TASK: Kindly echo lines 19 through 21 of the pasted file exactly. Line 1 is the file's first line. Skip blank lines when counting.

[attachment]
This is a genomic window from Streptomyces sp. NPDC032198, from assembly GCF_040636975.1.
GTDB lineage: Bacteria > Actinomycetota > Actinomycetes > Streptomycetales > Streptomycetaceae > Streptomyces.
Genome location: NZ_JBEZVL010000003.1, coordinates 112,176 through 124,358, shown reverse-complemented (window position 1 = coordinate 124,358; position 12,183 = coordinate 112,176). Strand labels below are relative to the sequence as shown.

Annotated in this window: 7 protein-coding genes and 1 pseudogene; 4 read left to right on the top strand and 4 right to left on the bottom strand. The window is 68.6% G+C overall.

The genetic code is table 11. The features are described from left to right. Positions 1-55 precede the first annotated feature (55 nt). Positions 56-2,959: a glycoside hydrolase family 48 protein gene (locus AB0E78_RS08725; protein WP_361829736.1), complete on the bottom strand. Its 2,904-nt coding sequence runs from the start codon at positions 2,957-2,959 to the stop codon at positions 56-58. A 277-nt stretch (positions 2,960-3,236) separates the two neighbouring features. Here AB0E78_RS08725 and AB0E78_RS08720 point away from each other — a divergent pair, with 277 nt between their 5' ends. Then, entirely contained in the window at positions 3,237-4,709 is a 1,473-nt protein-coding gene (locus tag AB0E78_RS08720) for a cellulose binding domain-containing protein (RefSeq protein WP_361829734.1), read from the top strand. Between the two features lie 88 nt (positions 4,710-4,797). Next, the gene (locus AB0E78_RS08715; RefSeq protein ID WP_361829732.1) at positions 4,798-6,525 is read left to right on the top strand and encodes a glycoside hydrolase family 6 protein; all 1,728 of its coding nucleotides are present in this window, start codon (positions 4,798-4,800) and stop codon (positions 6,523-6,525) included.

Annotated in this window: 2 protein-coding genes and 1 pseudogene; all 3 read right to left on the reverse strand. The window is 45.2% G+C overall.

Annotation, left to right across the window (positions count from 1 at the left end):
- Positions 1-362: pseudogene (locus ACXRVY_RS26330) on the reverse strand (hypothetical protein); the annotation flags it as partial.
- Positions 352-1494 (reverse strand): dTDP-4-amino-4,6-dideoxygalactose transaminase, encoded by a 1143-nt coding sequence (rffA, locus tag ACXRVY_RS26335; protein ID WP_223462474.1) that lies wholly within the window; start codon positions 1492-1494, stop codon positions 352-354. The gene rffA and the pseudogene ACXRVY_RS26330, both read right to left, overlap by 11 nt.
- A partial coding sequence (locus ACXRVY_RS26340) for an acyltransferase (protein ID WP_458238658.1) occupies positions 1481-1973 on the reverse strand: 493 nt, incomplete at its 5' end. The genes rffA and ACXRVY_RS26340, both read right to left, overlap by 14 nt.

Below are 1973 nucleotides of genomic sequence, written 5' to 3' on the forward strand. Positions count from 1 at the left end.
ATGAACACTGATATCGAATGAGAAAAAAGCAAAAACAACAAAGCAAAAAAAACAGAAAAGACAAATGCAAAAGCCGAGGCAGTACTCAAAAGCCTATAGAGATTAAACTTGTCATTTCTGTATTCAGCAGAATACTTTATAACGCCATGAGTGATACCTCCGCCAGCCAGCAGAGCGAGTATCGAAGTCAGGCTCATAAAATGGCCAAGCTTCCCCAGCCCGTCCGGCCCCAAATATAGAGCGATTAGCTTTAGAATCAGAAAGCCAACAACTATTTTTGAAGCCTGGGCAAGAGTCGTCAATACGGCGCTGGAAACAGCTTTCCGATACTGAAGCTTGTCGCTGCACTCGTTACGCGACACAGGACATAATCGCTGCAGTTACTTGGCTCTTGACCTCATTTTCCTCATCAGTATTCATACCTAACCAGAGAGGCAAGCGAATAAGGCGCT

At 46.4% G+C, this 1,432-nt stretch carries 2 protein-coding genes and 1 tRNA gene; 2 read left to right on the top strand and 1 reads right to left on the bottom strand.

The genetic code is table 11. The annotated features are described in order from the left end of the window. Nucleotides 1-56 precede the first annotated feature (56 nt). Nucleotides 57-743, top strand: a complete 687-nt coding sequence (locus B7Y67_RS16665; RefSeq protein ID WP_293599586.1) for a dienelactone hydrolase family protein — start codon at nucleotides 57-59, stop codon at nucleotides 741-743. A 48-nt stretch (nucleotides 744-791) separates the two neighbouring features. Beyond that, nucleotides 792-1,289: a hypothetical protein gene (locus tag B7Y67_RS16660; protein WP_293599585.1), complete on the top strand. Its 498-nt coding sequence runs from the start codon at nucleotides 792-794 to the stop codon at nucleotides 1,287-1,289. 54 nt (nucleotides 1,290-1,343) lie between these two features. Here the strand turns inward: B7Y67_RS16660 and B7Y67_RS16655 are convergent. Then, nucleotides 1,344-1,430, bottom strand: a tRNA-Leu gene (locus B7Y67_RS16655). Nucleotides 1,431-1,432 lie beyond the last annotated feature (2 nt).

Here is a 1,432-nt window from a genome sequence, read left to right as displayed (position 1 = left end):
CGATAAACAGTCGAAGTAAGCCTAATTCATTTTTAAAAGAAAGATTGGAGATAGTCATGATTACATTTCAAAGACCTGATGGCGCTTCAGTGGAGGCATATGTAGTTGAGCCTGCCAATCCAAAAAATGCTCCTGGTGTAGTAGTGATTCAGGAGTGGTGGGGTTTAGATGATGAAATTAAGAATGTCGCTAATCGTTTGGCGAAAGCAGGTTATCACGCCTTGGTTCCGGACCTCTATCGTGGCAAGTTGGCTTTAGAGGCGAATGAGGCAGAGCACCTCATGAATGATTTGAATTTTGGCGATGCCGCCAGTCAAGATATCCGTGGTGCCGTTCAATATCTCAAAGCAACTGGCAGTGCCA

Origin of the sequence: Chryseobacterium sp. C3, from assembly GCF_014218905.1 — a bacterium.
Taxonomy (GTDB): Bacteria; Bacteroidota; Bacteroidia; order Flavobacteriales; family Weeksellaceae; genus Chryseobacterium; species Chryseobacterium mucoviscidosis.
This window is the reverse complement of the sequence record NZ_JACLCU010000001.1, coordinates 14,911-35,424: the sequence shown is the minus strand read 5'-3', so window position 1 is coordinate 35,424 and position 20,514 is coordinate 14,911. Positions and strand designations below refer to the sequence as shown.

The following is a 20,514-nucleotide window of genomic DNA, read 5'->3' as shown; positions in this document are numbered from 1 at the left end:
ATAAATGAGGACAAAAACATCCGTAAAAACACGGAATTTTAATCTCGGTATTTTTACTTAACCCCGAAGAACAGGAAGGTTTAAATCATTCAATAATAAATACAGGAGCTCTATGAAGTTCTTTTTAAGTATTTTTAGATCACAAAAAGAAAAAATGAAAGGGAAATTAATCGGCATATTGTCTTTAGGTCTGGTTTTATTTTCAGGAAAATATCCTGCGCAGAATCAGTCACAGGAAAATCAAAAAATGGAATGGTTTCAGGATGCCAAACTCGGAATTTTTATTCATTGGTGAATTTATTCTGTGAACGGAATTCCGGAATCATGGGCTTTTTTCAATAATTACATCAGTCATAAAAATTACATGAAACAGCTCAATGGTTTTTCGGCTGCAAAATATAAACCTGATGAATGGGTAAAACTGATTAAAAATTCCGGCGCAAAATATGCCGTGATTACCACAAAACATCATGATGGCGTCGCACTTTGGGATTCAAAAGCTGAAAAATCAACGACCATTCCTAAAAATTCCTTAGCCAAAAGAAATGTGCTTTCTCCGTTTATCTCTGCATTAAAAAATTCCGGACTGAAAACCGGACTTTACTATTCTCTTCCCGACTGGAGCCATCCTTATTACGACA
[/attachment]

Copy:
This window is the reverse complement of the sequence record NZ_JACLCU010000001.1, coordinates 14,911-35,424: the sequence shown is the minus strand read 5'-3', so window position 1 is coordinate 35,424 and position 20,514 is coordinate 14,911. Positions and strand designations below refer to the sequence as shown.

The following is a 20,514-nucleotide window of genomic DNA, read 5'->3' as shown; positions in this document are numbered from 1 at the left end:
ATAAATGAGGACAAAAACATCCGTAAAAACACGGAATTTTAATCTCGGTATTTTTACTTAACCCCGAAGAACAGGAAGGTTTAAATCATTCAATAATAAATACAGGAGCTCTATGAAGTTCTTTTTAAGTATTTTTAGATCACAAAAAGAAAAAATGAAAGGGAAATTAATCGGCATATTGTCTTTAGGTCTGGTTTTATTTTCAGGAAAATATCCTGCGCAGAATCAGTCACAGGAAAATCAAAAAATGGAATGGTTTCAGGATGCCAAACTCGGAATTTTTATTCATTGGTGAATTTATTCTGTGAACGGAATTCCGGAATCATGGGCTTTTTTCAATAATTACATCAGTCATAAAAATTACATGAAACAGCTCAATGGTTTTTCGGCTGCAAAATATAAACCTGATGAATGGGTAAAACTGATTAAAAATTCCGGCGCAAAATATGCCGTGATTACCACAAAACATCATGATGGCGTCGCACTTTGGGATTCAAAAGCTGAAAAATCAACGACCATTCCTAAAAATTCCTTAGCCAAAAGAAATGTGCTTTCTCCGTTTATCTCTGCATTAAAAAATTCCGGACTGAAAACCGGACTTTACTATTCTCTTCCCGACTGGAGCCATCCTTATTACGACA